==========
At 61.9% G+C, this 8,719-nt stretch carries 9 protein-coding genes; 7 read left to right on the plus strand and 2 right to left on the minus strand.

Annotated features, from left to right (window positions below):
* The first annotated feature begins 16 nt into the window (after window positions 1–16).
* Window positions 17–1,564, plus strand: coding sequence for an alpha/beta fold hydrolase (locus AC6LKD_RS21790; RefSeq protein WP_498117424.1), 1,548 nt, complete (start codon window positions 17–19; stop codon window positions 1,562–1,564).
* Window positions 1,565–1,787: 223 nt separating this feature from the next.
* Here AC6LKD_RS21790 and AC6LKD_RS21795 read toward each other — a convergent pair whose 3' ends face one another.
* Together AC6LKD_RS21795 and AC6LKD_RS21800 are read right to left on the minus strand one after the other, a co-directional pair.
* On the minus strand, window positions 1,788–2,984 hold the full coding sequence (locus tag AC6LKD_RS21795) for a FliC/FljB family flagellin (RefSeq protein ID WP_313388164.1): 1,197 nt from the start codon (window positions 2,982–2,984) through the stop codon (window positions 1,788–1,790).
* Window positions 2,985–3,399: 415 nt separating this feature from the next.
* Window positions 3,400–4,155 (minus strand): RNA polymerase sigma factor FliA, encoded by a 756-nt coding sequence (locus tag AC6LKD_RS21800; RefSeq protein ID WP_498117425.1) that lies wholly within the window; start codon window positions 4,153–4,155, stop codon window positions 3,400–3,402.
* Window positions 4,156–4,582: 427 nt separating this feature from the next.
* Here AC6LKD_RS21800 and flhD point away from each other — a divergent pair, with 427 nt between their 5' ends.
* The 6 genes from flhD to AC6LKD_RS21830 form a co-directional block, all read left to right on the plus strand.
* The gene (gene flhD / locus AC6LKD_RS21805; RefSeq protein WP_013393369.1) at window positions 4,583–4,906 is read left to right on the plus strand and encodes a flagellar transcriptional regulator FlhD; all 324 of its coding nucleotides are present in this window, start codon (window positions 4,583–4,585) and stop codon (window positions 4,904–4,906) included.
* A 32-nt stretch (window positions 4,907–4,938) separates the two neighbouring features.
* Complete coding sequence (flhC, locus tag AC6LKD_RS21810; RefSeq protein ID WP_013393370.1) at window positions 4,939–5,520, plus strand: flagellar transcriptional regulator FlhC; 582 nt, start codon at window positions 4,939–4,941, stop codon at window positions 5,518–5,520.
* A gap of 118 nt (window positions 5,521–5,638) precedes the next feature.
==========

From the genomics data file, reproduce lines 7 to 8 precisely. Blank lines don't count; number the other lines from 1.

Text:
* Together AC6LKD_RS21795 and AC6LKD_RS21800 are read right to left on the minus strand one after the other, a co-directional pair.
* On the minus strand, window positions 1,788–2,984 hold the full coding sequence (locus tag AC6LKD_RS21795) for a FliC/FljB family flagellin (RefSeq protein ID WP_313388164.1): 1,197 nt from the start codon (window positions 2,982–2,984) through the stop codon (window positions 1,788–1,790).